Day 65 ~ Journey Oriented

I recently finished a book (fiction) where one of the characters so inspired me. This character, a woman in her 50’s, had been walking four miles a day, five days a week for seventeen years. Over that time, she’d lost a pound a year, and her body shape had changed causing her to drop a couple of dress sizes. At the same time, her friends had hit a point in life where they were gaining about three pounds a year. I loved it. She walked to keep active and stay healthy, but the result was that she was trimmer, fitter and more energetic than her compatriots who were starting to put on the mid-life bulge. This woman was a testament to consistency, and I was inspired.

simplicityI had been feeling that my own weight loss was happening at a snail’s pace. I’ve lost 12 pounds since the first of the year. Reading this book helped me feel encouraged about that, instead of frustrated. It helped me take my eyes off of some kind of destination, and focus more on the journey. I feel better – no question about it. I have more energy, more stamina, and a noticeable increase in flexibility, especially in my right shoulder. My shoulder is stiff and sore every single day because of scar tissue, inelastic skin (resulting from radiation therapy) and reconfigured anatomy (because of muscles which were moved to reconstruct my body after a bilateral mastectomy). I can now lie on my back on the floor, reach my hands over my head, and touch the backs of my hands to the floor – something I could not do just a few short weeks ago. I’ve seen a massage therapist one time (last month) who practices “bone rocking”, a method for gently convincing a tight joint to relax and open up. That one visit and consistent exercise and I feel closer to normal than I’ve felt in five years.

All this motivates me to keep going, regardless of the physical manifestation of weight loss or lost inches. I’m even motivated this week, with the bane of Daylight Savings Time which has resulted in doing my exercise, once again, while it’s still dark out. (There is definitely a temptation to stay under the covers). I write about all this to remind myself that I am seeing progress. The steps may be small, but they keep taking me in the right direction. A year from now, I’ll be so glad I started this journey and didn’t make excuses. My home will be peaceful. (It’s already more peaceful than it was). My body will be fit. I’ll have more vitality. My life will be new.

What journey have you been thinking about beginning? Change is hard. The first step is hard. Getting back up after you trip and fall is hard. But you are brave – I just know you are. Take the first step. A year from now, you’ll be so glad you started today.

Day 57 ~ When the Day Gets Jacked

Life is conspiring against me today. It really is, and I’m sure every one of you can relate to that statement.

For instance, I had planned on barbecuing a chicken outside today, because it’s a balmy 70˚ – truly beautiful Colorado weather. (Tomorrow will be 40˚ and snowing, which is also beautiful Colorado weather, in its own way). This involves cutting up a whole chicken – which I was sure was in my chest freezer. I was sure and I was wrong, so we had to do something else and this involved a trip to the store (which my husband did, bless his heart).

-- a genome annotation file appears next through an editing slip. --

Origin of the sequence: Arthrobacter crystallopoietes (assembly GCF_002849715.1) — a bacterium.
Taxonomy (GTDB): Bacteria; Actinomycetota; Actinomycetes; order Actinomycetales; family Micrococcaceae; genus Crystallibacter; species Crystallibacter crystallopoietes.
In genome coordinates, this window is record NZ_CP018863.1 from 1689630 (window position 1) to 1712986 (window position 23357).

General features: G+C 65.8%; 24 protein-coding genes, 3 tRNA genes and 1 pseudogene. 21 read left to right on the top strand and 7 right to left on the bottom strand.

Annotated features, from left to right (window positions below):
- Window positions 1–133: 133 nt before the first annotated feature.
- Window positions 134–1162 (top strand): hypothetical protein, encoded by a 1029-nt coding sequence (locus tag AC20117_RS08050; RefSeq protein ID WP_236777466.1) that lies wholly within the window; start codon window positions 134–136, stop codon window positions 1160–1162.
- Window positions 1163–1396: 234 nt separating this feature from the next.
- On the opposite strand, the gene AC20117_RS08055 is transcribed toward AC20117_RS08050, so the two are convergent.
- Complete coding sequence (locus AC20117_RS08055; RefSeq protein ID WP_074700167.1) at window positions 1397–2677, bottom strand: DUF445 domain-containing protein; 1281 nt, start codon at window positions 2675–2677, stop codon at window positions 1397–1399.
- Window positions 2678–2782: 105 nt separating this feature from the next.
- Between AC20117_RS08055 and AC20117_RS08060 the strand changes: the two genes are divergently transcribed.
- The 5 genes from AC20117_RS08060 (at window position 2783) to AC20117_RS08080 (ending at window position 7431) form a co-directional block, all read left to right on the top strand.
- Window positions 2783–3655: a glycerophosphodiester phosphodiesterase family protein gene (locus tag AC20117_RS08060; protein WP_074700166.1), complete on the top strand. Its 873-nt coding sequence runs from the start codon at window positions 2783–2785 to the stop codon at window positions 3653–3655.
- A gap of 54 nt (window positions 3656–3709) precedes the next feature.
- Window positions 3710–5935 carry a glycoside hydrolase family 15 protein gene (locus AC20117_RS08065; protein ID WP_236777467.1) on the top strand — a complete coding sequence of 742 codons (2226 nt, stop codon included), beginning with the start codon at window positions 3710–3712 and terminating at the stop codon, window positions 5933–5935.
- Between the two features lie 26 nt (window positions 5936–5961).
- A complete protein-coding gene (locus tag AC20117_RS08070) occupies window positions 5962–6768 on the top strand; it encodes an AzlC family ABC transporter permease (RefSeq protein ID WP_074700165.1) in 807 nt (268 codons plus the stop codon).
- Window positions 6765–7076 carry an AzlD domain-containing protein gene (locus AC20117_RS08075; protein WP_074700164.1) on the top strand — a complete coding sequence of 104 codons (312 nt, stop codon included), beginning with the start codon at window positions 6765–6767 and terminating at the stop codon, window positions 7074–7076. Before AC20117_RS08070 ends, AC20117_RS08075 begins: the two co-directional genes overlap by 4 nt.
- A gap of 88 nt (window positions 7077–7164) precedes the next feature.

I realize this is not catastrophic. But then, I sat down to write my business blogs. These are scheduled posts that are mapped out a month in advance and clients pay for them, so there’s really very little wiggle room. After one post, my DSL connection disappeared. No internet. I unplugged the modem, unplugged the router, re-booted everything. No internet. So I called the provider and they couldn’t even check the connection because it was reading “error” on their end. Twenty minutes on hold, three phone calls, and two hour later – the internet’s back. My work is done, and it’s all okay, but my afternoon got totally jacked, if you know what I mean.

I realize this is not catastrophic either. But then, the lovely woman who comes in once a month on Thursday to scrub down my home, called and asked if she could come tomorrow (Wednesday) instead. This is fine, except the day before frenzy that I usually go through and had planned on doing Wednesday, had to get done today when my afternoon got jacked (see above) and I didn’t really have time for it.

Okay – this is not really catastrophic either. None of it was, but piled up together, I found myself wishing that something could go smoothly. But isn’t that life? Life is bumpy and things frequently don’t go according to plan. What I realized today is that as long as my heart is at peace (which it is) everything else tends to come out in the wash, so to speak.

I also had two beautiful epiphanies today. First, I was inspired to clean out my chest freezer and create an inventory list so I know what’s in it without opening the lid. I will cross things off when I take them out, and add them when I put them in. Never again will I be searching for a chicken in the bottom of my freezer.

Second, although I still had a day before frenzy, it was more like half a frenzy. The main floor living area required absolutely nothing. Well, almost absolutely nothing. Everything was put away except seven pairs of shoes. All the sprinting happened upstairs in the bedrooms and the office/schoolroom. This was thrilling for me, because I know that I know that I know that the work I’ve been doing is having an impact. If I keep taking back my life ten minutes at a time, I will achieve a peaceful home environment, one to match the peace in my heart.